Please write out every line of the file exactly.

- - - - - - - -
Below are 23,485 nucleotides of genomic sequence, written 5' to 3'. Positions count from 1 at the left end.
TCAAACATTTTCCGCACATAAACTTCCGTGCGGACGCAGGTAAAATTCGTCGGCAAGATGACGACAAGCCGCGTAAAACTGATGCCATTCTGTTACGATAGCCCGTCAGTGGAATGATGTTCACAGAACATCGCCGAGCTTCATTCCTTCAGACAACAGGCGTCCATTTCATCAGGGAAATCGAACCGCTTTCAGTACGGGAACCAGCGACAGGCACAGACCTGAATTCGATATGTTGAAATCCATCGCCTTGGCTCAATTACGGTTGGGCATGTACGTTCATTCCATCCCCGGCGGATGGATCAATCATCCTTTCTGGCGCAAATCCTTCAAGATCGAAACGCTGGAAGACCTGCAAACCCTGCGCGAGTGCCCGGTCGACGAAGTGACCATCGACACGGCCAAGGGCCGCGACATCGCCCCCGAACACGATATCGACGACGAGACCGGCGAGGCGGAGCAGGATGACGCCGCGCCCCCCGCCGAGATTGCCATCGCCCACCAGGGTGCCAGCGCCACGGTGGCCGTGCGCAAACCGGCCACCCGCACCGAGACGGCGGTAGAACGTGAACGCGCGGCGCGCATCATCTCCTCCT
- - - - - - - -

Below are 23,485 nucleotides of genomic sequence, written 5' to 3'. Positions count from 1 at the left end.
TCAAACATTTTCCGCACATAAACTTCCGTGCGGACGCAGGTAAAATTCGTCGGCAAGATGACGACAAGCCGCGTAAAACTGATGCCATTCTGTTACGATAGCCCGTCAGTGGAATGATGTTCACAGAACATCGCCGAGCTTCATTCCTTCAGACAACAGGCGTCCATTTCATCAGGGAAATCGAACCGCTTTCAGTACGGGAACCAGCGACAGGCACAGACCTGAATTCGATATGTTGAAATCCATCGCCTTGGCTCAATTACGGTTGGGCATGTACGTTCATTCCATCCCCGGCGGATGGATCAATCATCCTTTCTGGCGCAAATCCTTCAAGATCGAAACGCTGGAAGACCTGCAAACCCTGCGCGAGTGCCCGGTCGACGAAGTGACCATCGACACGGCCAAGGGCCGCGACATCGCCCCCGAACACGATATCGACGACGAGACCGGCGAGGCGGAGCAGGATGACGCCGCGCCCCCCGCCGAGATTGCCATCGCCCACCAGGGTGCCAGCGCCACGGTGGCCGTGCGCAAACCGGCCACCCGCACCGAGACGGCGGTAGAACGTGAACGCGCGGCGCGCATCATCTCCTCCT